Within the development of a research-based company timeline, how does such an entity express its philosophies within the context of a product’s identity and long-sustained lineage? Well, while some branch-off by introducing entirely new classifications bearing the company’s latest technologies, others continue on the engineering path of refining proprietary advancements to enduring platforms. The Wilson Audio Sasha concept is an example of the latter. The company has faithfully managed the development of its iconic WATT/Puppy, with each generation perfected via exclusive technologies culminating in the Sasha platform. Sasha was itself an anagenesis devotedly progressed to a second-gen and then on to the commemorative Sasha DAW, a tribute to company Founder David A. Wilson. Now, the DNA is further refined with the introduction of the next generation: the striking Sasha V.
Prior to its arrival at SoundStage! Australia HQ, Sasha V had been on high rotation at premier high-end audio retailer Audio Connection for several weeks. A spirited mobile phone conversation with store proprietor Nigel Ng, who also imports Wilson Audio via Advance Audio Australia, kinda went: “EK, you’ve got to come over to listen to Sasha V! Amazing!” Then… “Better still, I’ll send them over!” I was on the cards to review these puppies, however, this was ahead of time by several weeks, seeing that they were the only pair in the country (at the time, one of only two pairs in the world). No horse head on my bed. Offer accepted.
Again, noting Ng’s fervour upon receiving Sasha V, I asked him what impressions the new speaker had made at the store. After all, Audio Connection’s showroom floor has seen – and its staff heard – several generations of the famous two-enclosure architecture, both via the lineage of WATT/Puppy and Sasha. Nigel Ng affirmed:
The Sasha V captures the spirit of Wilson Audio so very well – not just in their performance, but their ethics and intentions. Yes, it is a premium priced speaker, but the performance it delivers is well above what its price point might suggest. It's such an incredible leap forward from its predecessors. In our current world of commercialism, we've come to expect a replacement product to be better but also cost an arm and a leg more. In my opinion, the fact that there's such a meagre increase in cost of the V relative to the improvement it delivers, says that Wilson could have charged a lot more for the V, but they felt they didn't have to – that the drive for profit is secondary to their dedication to musical performance.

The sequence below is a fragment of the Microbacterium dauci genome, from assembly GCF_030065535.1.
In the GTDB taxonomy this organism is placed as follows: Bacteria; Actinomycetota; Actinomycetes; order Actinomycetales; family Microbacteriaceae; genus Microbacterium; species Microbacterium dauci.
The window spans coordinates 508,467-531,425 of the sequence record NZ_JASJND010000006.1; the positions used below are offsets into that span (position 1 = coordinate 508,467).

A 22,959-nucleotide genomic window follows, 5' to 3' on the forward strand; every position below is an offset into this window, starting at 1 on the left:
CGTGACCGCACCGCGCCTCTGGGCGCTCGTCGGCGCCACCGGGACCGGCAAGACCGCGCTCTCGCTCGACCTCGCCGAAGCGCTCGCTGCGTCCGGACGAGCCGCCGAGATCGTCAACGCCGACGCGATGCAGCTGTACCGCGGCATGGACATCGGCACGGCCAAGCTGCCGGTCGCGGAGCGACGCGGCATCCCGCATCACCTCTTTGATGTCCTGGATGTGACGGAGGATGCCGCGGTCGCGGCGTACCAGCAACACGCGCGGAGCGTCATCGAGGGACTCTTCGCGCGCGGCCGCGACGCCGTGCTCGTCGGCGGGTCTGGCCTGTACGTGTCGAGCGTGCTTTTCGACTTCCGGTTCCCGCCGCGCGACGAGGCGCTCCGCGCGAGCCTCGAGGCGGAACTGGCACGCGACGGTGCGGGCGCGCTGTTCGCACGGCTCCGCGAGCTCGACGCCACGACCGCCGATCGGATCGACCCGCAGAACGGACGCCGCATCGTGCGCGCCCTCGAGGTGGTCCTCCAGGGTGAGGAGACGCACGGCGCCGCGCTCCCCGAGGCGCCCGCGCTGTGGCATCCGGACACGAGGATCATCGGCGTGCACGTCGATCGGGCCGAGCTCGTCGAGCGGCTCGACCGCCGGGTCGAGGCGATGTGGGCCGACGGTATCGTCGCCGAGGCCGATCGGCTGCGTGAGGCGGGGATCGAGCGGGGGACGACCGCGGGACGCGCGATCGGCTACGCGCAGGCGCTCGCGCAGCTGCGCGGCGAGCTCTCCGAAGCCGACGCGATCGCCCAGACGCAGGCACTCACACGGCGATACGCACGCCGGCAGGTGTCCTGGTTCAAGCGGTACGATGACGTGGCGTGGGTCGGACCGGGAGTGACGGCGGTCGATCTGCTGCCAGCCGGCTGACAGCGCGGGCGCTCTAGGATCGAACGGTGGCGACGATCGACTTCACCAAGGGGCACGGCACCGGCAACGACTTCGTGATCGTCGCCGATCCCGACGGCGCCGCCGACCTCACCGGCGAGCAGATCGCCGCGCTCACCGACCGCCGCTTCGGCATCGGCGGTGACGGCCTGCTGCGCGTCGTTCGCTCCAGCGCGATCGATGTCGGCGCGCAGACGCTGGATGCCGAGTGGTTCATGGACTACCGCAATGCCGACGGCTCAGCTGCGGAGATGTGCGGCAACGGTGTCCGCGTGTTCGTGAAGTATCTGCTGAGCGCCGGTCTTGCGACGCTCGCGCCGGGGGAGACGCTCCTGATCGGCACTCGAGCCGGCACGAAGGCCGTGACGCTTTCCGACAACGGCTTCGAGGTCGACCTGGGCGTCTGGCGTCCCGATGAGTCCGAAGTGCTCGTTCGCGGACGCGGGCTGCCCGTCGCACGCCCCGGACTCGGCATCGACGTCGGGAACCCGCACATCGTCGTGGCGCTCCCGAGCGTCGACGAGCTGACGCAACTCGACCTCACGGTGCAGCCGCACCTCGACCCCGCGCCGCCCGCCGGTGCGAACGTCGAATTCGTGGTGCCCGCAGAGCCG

We are lucky enough to get the second pair ever manufactured in the world, and that means a lot to me. I'm probably reading too much into it but that's quite meaningful to me, especially for a humble store like ours in a tiny city in a desert island halfway around the world from the Wilson Audio factory.
So, the speakers were fairly well run-in at the store, only requiring some fine-tuning in terms of positioning within SoundStage! Australia’s listening studio. I appreciated the efficiency of Audio Connections’ Sam and Bill who skilfully manoeuvred the speakers, in the bat of an eye, spikes and all, to a starting point which was, quite fittingly, close to the location of my own Alexia V, Sasha V’s big sis’.
While Sasha V is a highly calibrated evolutionary step over Sasha DAW – its superb predecessor – looking at the speaker from the front, it would take a super keen eye to distinguish the aesthetic differences between DAW and V. It’s only once you inspect the cabinet’s rear panel that the differences become more obvious. There are quality improvements in the calibration hardware and various styling/cosmetic enhancements. Yet, that’s on the surface, really. Digging deeper reveals a whole host of advancements which include new drivers among other improvements.
So, in line with Wilson Audio’s generous trickle down policy, Sasha V inherits several engineering refinements derived from upper-echelon models, including the outstanding Convergent Synergy Carbon (CSC) 25mm doped silk dome tweeter as also used in Alexia V. The tweeter assembly features a rear chamber, 3D printed from carbon fibre in-house, which is designed with patterned channels grouped to eliminate back wave distortions.